Little things about Kasol

Imagine this.  A tranquil and lush Himalayan valley, the gush of a ferocious river floating in the air.  Then add to that a bohemian hippie vibe.  All of this and more is tantamount to the little village of Kasol, which is on the hippie radar of India and undoubtedly, on the list of travelers who are a little bit adrift and proudly so, if you know what I mean.  Kasol is the perfect haven for the wanderer in you and yet it is a place where you would want to stay longer.

Let me show the Kasol that’s in my camera and memory.

A quirky vibe lingers in the air along with the smell of pot and the sound of reggae.  You’ll spot more Israelis here than you will Indians, and this adds to the peculiar air of this village.   The smallish market has shops with all kinds of colorful hippy-ish clothes, shoes and accessories.  Almost every cafe and restaurant serves Israeli fare which of course, is made with Indian ingredients, but gives an insight into the Israeli cuisine nevertheless.  MANY Royal Enfields adorn the streets and appear to be THE mode of commute for the quirky inhabitants.  We sold for the swag and hired one to drive around the town and up to the quieter and offbeat village of Tosh.  The lunch of langar at Manikaran, en route Tosh was in order and was relished to the last morsel.


Perpetually flowing Parvati River in Kasol



Right before “the free lunch” at Manikaran


Speaking of food, we found the best thupka in Kasol was at this tiny shop at the round-about.  It was so steamy and comforting, I could have married it.  The weather had been playing us all through our Himachal tour.  It kept raining on our day plan every now and then.  On one such rainy evening, we decided to warm ourselves to some scotch and rum and landed at Panjtara Restaurant.  The place is cozily done with a fireplace and rustic interior and the food is just as good.  We would have loved to try their pizzas too, but already had food parceled from a smallish Indian restaurant.  Another evening found us at Cafe Sunshine where we stuffed our faces with chicken something and our bellies with beer.  Being lovers of outdoor seating restaurants with view, we spent one whole evening at River View Cafe in Soni Cottages.  This place does not serve alcohol but you can BYOB (bring your own bottle).  The food turned out pretty decent and the backdrop of flowing river was a bonus.  Our riverside cottage, though small and crummy, gave us the advantage of spending a whole night next to a personal bonfire by the bank, dunking our face in bowls of maggi, conversing with the owner Rahul and bossing around his Alexa.  The mornings were spent at the same bank sipping coffee and basking in sun on days the weather showed some empathy.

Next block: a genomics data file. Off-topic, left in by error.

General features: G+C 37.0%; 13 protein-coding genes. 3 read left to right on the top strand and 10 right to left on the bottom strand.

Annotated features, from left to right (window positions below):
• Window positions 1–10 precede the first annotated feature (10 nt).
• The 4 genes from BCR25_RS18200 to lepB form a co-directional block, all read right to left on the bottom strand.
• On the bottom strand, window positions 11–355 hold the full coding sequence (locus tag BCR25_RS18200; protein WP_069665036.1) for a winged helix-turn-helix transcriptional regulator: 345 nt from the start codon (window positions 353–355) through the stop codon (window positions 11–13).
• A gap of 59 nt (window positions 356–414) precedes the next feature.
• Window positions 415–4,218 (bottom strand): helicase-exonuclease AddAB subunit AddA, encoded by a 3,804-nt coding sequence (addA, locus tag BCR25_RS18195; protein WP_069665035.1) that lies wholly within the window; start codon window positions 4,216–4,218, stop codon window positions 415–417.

Overly sweetened coffee.  This view though.


The aforementioned drive to Tosh was pretty scenic, though roads are not in the best condition.  Fresh snowcapped mountains keep playing peek-a-boo as you drive up and it’s every bit worth stopping for pictures.  The facade of Tosh was very Indo-rural, yet the vibe very Israeli-hip.  Tiny lanes took us to a gorgeous valley view and it was the perfect setting to sit and distract from all the ruckus of your mind.  For that matter, all of Himachal will offer you the calming backdrop.  Whether you focus on the ruckus of your mind, or the peace is for you to decide.


Tosh Village



How to reach Kasol:  If you’re coming from Delhi, there are plenty buses that ply till Bhuntar in Kullu.  From Kullu you can either choose to hire a cab or a bus.  Same goes from Shimla to Kasol.  From Chandigarh though, there is decent service of buses directly to Kasol.  We extensively used makemytrip’s taxi service for transfers.  We got a pretty decent pricing both from Dharamshala to Kasol and from Kasol to Shimla.


So tell me, what did you think of Kasol?

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One thought on “Little things about Kasol

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